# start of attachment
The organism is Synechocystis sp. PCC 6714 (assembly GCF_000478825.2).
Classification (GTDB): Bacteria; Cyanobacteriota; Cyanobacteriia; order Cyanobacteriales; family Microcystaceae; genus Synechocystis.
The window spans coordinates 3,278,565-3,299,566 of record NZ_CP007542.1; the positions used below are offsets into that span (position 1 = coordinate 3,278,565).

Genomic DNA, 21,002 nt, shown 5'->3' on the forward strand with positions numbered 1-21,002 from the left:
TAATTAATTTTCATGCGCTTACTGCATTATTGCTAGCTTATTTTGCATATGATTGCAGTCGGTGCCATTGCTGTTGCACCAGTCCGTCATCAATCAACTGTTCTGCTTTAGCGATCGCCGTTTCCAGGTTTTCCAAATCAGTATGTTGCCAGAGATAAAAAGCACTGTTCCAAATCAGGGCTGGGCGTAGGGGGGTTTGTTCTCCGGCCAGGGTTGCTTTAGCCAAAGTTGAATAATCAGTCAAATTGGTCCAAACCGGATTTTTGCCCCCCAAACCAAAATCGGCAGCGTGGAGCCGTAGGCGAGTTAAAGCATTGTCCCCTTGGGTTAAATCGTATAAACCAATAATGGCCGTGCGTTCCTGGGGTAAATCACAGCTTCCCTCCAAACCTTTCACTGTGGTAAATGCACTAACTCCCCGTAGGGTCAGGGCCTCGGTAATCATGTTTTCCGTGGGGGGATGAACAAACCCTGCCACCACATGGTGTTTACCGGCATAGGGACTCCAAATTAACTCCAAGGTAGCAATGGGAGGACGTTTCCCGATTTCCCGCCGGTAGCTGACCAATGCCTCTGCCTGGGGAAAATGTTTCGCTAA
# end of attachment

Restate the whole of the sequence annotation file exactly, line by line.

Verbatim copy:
The organism is Synechocystis sp. PCC 6714 (assembly GCF_000478825.2).
Classification (GTDB): Bacteria; Cyanobacteriota; Cyanobacteriia; order Cyanobacteriales; family Microcystaceae; genus Synechocystis.
The window spans coordinates 3,278,565-3,299,566 of record NZ_CP007542.1; the positions used below are offsets into that span (position 1 = coordinate 3,278,565).

Genomic DNA, 21,002 nt, shown 5'->3' on the forward strand with positions numbered 1-21,002 from the left:
TAATTAATTTTCATGCGCTTACTGCATTATTGCTAGCTTATTTTGCATATGATTGCAGTCGGTGCCATTGCTGTTGCACCAGTCCGTCATCAATCAACTGTTCTGCTTTAGCGATCGCCGTTTCCAGGTTTTCCAAATCAGTATGTTGCCAGAGATAAAAAGCACTGTTCCAAATCAGGGCTGGGCGTAGGGGGGTTTGTTCTCCGGCCAGGGTTGCTTTAGCCAAAGTTGAATAATCAGTCAAATTGGTCCAAACCGGATTTTTGCCCCCCAAACCAAAATCGGCAGCGTGGAGCCGTAGGCGAGTTAAAGCATTGTCCCCTTGGGTTAAATCGTATAAACCAATAATGGCCGTGCGTTCCTGGGGTAAATCACAGCTTCCCTCCAAACCTTTCACTGTGGTAAATGCACTAACTCCCCGTAGGGTCAGGGCCTCGGTAATCATGTTTTCCGTGGGGGGATGAACAAACCCTGCCACCACATGGTGTTTACCGGCATAGGGACTCCAAATTAACTCCAAGGTAGCAATGGGAGGACGTTTCCCGATTTCCCGCCGGTAGCTGACCAATGCCTCTGCCTGGGGAAAATGTTTCGCTAA